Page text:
The colorful mural of birds in flight across the walls of the Bridge of Hope—the long corridor connecting BWH with the Dana-Farber Cancer Institute—was designed to raise visitors’ spirits. Completed in 2005, the project was conceived by BWH patient and medical historian Estrellita Karsh, in collaboration with artist Nan Freeman of the School of the Museum of Fine Arts, Boston (SMFA). Karsh credits Harley A. Haynes, MD, with the idea to transform the space.
“Harley took me to this dark corridor and explained that everyone who walks through, especially patients, is connected with cancer,” Karsh says. “We agreed it was terrible. He urged me to fix it.”
Karsh—whose late husband, famed photographer Yousuf Karsh, was a patient of Haynes—shared Haynes’ belief in the healing power of art, and how it can transform a depressing space into something inspiring.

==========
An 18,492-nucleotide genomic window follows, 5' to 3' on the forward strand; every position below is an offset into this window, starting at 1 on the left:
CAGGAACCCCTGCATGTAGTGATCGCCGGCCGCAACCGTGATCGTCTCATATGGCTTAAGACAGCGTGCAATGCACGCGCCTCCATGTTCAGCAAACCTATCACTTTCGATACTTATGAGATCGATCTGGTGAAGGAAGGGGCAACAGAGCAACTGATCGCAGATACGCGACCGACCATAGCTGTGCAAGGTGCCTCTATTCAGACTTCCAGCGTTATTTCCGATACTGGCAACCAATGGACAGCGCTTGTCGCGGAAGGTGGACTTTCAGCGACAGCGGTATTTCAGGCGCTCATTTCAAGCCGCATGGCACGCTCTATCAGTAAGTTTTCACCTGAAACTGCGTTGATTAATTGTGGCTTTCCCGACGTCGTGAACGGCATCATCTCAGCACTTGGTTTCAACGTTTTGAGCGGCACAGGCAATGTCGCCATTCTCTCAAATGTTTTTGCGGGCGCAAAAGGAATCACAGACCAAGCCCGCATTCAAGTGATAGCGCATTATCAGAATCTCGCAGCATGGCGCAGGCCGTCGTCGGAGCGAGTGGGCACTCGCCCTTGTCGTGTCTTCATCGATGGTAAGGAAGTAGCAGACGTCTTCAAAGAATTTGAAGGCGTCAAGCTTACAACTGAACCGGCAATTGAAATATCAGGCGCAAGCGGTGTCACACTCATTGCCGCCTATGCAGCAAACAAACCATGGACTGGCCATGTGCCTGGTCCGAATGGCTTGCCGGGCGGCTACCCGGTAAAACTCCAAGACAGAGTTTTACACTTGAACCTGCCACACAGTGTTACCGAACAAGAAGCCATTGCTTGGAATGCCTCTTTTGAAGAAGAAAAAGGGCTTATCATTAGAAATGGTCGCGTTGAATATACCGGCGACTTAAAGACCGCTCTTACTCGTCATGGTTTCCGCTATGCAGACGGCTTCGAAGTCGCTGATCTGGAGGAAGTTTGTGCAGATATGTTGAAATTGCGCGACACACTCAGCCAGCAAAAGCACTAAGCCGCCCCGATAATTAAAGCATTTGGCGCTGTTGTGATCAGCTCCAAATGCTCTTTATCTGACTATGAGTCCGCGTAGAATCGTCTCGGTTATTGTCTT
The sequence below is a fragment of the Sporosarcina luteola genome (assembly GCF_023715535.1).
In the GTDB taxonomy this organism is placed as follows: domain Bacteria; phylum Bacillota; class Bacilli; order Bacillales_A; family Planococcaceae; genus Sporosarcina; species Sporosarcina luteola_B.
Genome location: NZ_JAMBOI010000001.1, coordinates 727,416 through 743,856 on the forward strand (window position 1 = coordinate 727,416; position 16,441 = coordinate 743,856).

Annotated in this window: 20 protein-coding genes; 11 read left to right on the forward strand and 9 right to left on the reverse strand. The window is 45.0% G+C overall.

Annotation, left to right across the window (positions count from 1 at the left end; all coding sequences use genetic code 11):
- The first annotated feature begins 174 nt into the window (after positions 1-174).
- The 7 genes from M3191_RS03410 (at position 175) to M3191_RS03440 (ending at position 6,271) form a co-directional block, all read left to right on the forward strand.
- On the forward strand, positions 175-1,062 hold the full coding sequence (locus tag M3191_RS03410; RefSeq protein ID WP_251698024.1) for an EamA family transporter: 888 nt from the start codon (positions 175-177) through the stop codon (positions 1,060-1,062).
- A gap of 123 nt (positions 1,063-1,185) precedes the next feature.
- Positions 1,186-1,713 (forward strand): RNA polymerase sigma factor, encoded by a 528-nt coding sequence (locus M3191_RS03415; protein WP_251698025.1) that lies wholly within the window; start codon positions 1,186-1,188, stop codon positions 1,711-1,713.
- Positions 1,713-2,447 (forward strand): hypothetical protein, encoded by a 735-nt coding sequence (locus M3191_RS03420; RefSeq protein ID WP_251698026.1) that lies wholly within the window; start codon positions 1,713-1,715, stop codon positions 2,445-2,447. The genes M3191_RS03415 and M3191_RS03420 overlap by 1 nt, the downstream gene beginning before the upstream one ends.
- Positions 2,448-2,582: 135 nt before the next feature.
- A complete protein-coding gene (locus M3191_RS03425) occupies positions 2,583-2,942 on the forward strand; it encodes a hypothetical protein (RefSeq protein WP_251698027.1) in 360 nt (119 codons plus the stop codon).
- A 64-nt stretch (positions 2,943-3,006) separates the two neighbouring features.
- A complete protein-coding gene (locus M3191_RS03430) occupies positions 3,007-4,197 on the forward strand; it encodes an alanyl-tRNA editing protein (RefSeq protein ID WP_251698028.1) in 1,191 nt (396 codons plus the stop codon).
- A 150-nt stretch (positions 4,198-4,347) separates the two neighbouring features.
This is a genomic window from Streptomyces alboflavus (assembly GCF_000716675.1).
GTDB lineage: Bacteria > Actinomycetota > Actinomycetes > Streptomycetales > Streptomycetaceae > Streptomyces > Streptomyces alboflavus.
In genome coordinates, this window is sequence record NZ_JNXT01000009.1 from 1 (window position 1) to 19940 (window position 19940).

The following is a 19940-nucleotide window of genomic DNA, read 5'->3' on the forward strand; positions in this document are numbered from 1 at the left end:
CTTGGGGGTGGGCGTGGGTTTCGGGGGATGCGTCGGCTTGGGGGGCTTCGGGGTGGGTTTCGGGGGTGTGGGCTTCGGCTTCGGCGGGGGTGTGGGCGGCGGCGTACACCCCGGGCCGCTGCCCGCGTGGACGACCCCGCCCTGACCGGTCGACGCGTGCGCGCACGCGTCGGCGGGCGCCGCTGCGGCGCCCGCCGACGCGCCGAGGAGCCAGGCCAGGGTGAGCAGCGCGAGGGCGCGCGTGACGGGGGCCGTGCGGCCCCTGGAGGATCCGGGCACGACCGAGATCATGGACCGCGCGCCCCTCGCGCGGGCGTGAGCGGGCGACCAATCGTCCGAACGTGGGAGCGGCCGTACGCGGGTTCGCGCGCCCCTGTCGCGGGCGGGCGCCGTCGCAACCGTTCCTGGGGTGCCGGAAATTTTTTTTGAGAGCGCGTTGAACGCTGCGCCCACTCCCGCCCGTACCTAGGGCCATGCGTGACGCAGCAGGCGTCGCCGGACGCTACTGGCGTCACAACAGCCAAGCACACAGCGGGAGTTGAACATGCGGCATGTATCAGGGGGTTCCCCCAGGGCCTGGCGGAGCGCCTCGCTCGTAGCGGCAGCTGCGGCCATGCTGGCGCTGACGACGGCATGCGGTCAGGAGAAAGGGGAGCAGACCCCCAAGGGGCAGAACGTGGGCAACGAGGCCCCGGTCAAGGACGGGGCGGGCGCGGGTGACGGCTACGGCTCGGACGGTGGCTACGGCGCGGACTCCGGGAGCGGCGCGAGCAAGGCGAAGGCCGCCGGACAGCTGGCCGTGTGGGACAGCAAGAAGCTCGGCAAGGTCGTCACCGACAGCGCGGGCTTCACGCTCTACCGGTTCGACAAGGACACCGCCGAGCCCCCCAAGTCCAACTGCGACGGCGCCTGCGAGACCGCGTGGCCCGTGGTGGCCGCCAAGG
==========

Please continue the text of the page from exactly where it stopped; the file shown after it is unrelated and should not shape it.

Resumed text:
With the support of BWH and the MFA, a floor-to-ceiling mural of birds carrying medicinal herbs in their beaks was started. While painting the Scarlet Ibis, Freeman’s assistant noticed four-year-old patient, Emily Eaton, reluctantly headed for chemotherapy.
Karsh recalls, “The assistant offered a tiny paint brush to the frightened child and asked, ‘Would you like to paint this bird?’ Emily timorously applied a few tentative brush strokes and to everyone’s surprise, she stepped back and proudly exclaimed, ‘That’s my bird!’ Every time she went for treatment, she stopped to visit with her bird.”
Karsh later received a letter from Emily’s grandmother, who remembered the bittersweet mission of taking Emily to chemotherapy, “Since Emily discovered her bird, it has helped her through her treatment.”
To boost the spirits of other young cancer patients, Haynes and Karsh enlisted the talents of Haynes’ son, Ethan, an artist, and Jennifer Munson, the MFA’s senior graphic designer, to create a coloring book based on the mural. In 2007, ‘That’s My Bird: Bridge of Hope Coloring Book’ was published in Emily’s honor.
“Harley sponsored the coloring book from his own pocket,” Karsh says. “With his compassion and understanding, he knew how much it would help.”